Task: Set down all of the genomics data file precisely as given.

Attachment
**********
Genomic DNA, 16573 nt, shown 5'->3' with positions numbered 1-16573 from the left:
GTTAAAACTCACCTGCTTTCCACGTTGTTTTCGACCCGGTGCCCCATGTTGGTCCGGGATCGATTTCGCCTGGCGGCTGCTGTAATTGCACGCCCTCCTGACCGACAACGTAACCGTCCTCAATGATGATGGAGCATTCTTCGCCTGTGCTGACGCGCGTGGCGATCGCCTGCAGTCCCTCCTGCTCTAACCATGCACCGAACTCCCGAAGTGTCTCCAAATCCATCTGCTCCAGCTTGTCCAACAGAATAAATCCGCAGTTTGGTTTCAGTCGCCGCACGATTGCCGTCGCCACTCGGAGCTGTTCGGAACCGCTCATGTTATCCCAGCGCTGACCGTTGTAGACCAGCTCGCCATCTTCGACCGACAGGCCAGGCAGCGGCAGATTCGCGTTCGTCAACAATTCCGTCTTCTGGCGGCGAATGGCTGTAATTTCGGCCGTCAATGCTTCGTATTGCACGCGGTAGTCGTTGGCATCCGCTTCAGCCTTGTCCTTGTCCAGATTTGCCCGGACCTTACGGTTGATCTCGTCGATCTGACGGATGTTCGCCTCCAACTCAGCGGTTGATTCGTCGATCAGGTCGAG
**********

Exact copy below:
Genomic DNA, 16573 nt, shown 5'->3' with positions numbered 1-16573 from the left:
GTTAAAACTCACCTGCTTTCCACGTTGTTTTCGACCCGGTGCCCCATGTTGGTCCGGGATCGATTTCGCCTGGCGGCTGCTGTAATTGCACGCCCTCCTGACCGACAACGTAACCGTCCTCAATGATGATGGAGCATTCTTCGCCTGTGCTGACGCGCGTGGCGATCGCCTGCAGTCCCTCCTGCTCTAACCATGCACCGAACTCCCGAAGTGTCTCCAAATCCATCTGCTCCAGCTTGTCCAACAGAATAAATCCGCAGTTTGGTTTCAGTCGCCGCACGATTGCCGTCGCCACTCGGAGCTGTTCGGAACCGCTCATGTTATCCCAGCGCTGACCGTTGTAGACCAGCTCGCCATCTTCGACCGACAGGCCAGGCAGCGGCAGATTCGCGTTCGTCAACAATTCCGTCTTCTGGCGGCGAATGGCTGTAATTTCGGCCGTCAATGCTTCGTATTGCACGCGGTAGTCGTTGGCATCCGCTTCAGCCTTGTCCTTGTCCAGATTTGCCCGGACCTTACGGTTGATCTCGTCGATCTGACGGATGTTCGCCTCCAACTCAGCGGTTGATTCGTCGATCAGGTCGAG